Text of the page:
The Lincoln Institute for Agri-Food Technology is delighted to announce that there is a new series of breakfast briefings taking place at the University of Lincoln’s Riseholme Campus, with the first instalment in the series centred around the topic of “Food and Farm Waste: From Waste to Resource”.

LIAT is based at the University of Lincoln’s Riseholme Campus, situated north of Lincoln.

Taking place on Friday 9th November, guests will have the opportunity to hear a variety of talks from University academics as well as industry professionals.

Tickets are free, however, booking is essential. To book your place at this talk, or a future event, please email Emma Seamer:

9th November Agenda-

8.30am Arrival and breakfast

9.00am Welcome – Professor Simon Pearson, Director of LIAT, University of Lincoln

9.10am – Tom Collison, Collison & Associates

Food waste – What’s the problem!

Tom will give a brief overview of the WRAP statistics for the UK on food waste highlighting the costs and the volumes of waste that are available for exploitation. There are opportunities out there which Tom will address and conclude with a look at government and international strategy.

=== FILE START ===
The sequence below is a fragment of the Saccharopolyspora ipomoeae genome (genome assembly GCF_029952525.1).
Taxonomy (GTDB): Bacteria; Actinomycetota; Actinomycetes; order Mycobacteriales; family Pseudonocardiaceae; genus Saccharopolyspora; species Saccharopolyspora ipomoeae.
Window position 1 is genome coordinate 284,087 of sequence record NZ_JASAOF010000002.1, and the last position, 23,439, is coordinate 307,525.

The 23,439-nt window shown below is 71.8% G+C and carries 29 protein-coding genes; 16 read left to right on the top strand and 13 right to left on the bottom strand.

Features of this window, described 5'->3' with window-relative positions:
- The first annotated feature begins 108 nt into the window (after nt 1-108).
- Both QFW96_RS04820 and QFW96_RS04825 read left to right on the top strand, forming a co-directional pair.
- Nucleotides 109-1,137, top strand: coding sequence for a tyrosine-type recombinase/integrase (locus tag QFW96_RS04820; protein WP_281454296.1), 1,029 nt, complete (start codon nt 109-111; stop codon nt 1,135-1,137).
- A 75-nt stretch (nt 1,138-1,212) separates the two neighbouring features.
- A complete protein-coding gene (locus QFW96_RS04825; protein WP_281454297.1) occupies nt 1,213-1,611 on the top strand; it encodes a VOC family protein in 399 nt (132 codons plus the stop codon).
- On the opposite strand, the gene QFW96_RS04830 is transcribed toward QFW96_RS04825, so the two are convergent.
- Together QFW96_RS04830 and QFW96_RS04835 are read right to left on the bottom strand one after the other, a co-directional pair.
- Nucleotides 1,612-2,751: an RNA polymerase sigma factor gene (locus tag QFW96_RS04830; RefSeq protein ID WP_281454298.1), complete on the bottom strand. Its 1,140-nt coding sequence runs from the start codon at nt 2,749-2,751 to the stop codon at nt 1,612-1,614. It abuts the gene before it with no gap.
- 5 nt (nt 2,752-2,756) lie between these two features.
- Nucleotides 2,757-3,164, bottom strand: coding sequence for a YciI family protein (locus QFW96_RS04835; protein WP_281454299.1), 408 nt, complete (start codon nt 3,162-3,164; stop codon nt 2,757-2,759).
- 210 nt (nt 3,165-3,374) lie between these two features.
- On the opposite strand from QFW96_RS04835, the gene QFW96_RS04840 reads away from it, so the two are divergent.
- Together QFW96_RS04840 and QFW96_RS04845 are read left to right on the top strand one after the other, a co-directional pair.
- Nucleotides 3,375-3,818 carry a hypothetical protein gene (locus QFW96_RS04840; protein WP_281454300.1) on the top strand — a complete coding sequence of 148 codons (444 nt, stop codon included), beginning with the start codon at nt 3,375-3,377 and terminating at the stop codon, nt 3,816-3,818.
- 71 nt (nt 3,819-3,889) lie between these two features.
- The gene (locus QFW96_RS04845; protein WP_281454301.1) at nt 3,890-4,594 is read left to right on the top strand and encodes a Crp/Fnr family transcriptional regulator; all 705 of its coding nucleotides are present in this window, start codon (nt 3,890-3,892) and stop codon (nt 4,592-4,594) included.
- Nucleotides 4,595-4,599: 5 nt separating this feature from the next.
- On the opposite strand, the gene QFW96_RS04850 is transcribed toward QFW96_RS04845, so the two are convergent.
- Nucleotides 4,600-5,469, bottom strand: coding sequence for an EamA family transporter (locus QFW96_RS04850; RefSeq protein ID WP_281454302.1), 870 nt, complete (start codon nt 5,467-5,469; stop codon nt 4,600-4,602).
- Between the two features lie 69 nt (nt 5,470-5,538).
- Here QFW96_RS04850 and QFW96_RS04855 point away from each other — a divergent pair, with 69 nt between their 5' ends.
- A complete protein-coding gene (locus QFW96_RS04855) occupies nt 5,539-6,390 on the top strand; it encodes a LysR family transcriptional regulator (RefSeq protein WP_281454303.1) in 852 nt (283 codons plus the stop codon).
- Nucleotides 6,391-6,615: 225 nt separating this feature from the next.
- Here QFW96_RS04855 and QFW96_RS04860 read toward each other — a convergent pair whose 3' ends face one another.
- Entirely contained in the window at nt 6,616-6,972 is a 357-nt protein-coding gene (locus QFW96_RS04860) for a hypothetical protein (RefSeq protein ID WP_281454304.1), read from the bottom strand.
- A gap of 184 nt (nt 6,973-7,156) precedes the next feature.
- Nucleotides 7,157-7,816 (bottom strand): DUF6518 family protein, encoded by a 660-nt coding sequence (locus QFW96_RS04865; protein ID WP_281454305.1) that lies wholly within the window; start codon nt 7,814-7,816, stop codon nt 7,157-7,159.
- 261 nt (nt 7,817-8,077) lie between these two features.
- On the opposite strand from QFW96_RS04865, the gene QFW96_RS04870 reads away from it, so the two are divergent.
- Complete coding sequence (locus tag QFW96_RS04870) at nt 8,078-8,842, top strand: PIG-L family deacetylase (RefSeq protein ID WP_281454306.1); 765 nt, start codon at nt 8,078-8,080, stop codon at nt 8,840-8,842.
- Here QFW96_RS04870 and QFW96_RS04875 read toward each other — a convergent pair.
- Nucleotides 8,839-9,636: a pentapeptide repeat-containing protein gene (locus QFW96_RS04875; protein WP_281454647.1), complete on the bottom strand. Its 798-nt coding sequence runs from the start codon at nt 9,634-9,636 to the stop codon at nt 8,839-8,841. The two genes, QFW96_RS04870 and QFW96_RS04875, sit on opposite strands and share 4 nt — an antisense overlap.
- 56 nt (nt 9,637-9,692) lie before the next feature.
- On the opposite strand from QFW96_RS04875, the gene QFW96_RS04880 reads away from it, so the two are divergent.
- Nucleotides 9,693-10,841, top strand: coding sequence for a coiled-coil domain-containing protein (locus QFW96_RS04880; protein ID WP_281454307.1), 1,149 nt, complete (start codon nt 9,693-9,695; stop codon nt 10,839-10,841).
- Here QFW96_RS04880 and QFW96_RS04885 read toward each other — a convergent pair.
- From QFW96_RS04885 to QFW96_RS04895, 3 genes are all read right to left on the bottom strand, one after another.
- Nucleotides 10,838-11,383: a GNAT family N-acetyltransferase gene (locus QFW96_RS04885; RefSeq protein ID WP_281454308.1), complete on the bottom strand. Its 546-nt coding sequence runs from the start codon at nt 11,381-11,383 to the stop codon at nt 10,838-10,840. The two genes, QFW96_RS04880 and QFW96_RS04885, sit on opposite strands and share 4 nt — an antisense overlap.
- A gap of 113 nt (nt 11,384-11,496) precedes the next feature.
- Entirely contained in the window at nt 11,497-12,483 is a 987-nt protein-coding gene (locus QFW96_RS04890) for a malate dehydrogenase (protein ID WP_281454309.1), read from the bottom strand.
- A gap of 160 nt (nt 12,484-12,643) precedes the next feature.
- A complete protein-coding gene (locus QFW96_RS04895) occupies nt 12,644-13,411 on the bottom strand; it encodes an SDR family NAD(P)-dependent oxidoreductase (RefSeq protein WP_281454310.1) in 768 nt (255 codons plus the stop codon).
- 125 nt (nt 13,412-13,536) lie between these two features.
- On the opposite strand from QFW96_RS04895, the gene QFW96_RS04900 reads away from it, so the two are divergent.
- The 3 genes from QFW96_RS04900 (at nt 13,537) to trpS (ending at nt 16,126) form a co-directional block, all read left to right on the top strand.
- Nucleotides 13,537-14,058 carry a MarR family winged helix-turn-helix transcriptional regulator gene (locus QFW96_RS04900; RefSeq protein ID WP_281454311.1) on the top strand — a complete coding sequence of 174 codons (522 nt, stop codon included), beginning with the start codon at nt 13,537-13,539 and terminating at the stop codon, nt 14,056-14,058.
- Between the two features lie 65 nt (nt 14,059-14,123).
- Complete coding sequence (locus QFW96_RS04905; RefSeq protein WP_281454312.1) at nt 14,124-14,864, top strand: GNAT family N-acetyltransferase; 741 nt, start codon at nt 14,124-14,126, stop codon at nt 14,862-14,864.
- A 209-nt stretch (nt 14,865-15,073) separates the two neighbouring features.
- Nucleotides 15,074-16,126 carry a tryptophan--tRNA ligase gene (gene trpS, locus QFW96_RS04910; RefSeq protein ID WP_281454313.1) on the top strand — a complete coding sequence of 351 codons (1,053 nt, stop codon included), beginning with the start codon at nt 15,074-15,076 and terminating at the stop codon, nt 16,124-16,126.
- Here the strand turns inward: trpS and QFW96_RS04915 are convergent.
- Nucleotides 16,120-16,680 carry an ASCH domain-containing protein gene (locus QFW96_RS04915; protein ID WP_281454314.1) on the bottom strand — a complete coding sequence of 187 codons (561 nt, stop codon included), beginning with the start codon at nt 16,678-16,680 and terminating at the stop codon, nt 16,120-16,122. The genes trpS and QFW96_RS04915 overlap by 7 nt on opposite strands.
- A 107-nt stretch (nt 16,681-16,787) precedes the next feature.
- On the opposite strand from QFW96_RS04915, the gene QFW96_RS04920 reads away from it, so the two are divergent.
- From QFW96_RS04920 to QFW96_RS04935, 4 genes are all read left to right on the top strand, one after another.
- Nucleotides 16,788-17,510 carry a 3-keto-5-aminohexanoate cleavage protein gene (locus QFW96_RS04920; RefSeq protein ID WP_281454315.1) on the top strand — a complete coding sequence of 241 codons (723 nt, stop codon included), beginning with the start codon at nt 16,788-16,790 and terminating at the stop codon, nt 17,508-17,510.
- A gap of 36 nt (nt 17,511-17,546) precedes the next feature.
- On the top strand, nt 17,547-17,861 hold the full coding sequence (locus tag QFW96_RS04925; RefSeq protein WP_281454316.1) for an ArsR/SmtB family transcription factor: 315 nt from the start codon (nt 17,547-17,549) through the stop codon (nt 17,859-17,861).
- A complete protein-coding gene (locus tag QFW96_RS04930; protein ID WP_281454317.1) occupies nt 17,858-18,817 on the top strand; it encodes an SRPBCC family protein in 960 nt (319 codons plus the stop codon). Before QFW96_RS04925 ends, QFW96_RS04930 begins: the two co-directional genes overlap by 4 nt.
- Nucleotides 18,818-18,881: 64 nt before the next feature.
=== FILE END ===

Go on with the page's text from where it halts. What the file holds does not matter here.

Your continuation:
9.25am – Professor Keith W. Waldron, Director, Anglia Science Writing Ltd

Exploiting agri-food chain co-products and wastes at University of Lincoln

Keith will provide an overview of the strategic and research opportunities that could arise from on-going research activities at the UOL highlighting:

  • Relevant research of staff interviewed in relation to appropriate industry sectors;

  • Potential for multidisciplinary interactions;

  • Current activities concerning current efforts to replace oil-based plastics in food packaging.

9.40am – Dr Nick Tucker, Reader, University of Lincoln

Food co-products – can the tail wag the dog?

A case study on the manufacture highly profitable products from low value fish co-products

9.50 – Mr James Miller, Chief Commercial Officer, Entocycle

Entocycle have developed patent pending technology to industrially farm insects for food production. They take waste from brewers, distillers and farmers to feed Black Soldier Fly, who in just eight days convert, into high quality protein.

10.05Mr David May, Senior Project Manager, Lincoln Institute for Agri-Food Technology

Summary, questions and discussion

10.15 – Event finish